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Ground-source Models
Ground-source Heat Pumps
Ground-source models are very efficient, taking advantage of the earth’s constant temperature.
Ground-source Models
Why install a ground-source heat pump?
A ground-source heat pump takes advantage of a renewable resource: the heat underground. Unlike outside air, the temperature of the earth, beginning just 5 to 10 feet below the surface, stays at about 50 to 60 degrees F year round. The same is true of ground water from subsurface aquifers, as well as water below the surface of lakes, ponds and rivers. You do not need a geothermal resource (hot water or steam) to take advantage of this technology. Ground-source heat pumps work well throughout PGE’s service area. They are a premium heating and cooling source that can cost considerably more than other options. Good applications can include:
  • Homes needing energy-efficient heating and cooling
  • Homes with access to ground water or surface water
  • Homes with sufficient outside space for a buried ground loop
  • Homes using forced-air or radiant hydronic wall registers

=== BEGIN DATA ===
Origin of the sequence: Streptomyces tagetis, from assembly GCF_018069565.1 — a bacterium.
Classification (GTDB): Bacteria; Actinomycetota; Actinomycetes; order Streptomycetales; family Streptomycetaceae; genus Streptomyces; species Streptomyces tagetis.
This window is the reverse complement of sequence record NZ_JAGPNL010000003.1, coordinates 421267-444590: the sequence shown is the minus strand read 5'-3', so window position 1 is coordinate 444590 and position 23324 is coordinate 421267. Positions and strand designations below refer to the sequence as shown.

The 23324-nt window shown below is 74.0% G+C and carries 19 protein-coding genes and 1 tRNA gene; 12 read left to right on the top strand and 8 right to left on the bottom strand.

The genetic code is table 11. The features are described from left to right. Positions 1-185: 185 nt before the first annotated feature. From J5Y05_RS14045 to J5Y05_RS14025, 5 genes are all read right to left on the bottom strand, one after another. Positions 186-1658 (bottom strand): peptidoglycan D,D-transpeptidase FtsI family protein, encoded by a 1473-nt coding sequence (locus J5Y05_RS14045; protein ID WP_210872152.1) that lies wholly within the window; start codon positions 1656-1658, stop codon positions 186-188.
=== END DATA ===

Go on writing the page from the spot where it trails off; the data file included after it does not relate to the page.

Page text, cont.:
• New homes where radiant hydronic piping can be located in the floor or ceiling

How a ground-source heat pump helps you
Ground-source heat pumps are among the most energy efficient of all heating and cooling systems. The advantages of ground-source heat pumps include:
  • Use up to 72 percent less energy per year, compared to electric resistance heating with standard air conditioning*
  • Efficiencies of 300 to 600 percent on the coldest winter nights, compared to 175 to 250 percent efficiency for a standard air-source heat pump*
  • Zero emissions
  • Embraced by LEED™ (Leadership in Energy and Environmental Design) and other green building organizations

How a ground-source heat pump works
A geothermal heat pump uses the constant, below-ground temperature of soil or water to heat and cool your home. In winter, it pulls heat from the earth or water (1) and brings it inside, using a heat exchanger (2). In summer, the process reverses to cool your home. The system usually includes a ground loop of piping, a heat exchanger and a distribution loop inside your home. You also can install a traditional, ducted air supply instead of the inside distribution loop. Some systems also supply hot water, further increasing energy efficiency.

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Closed loop system illustration

Hire an experienced contractor
These installations can be complex, so it’s critical to use a qualified licensed contractor with experience in ground-source heat pump installations. The Oregon Department of Energy maintains a statewide listing of tax-credit certified technicians (PDF).

Purchasing advice
The U.S. Department of Energy website has extensive information on how to buy an energy-efficient, ground-source heat pump (PDF).

*Source: U.S. Department of Energy

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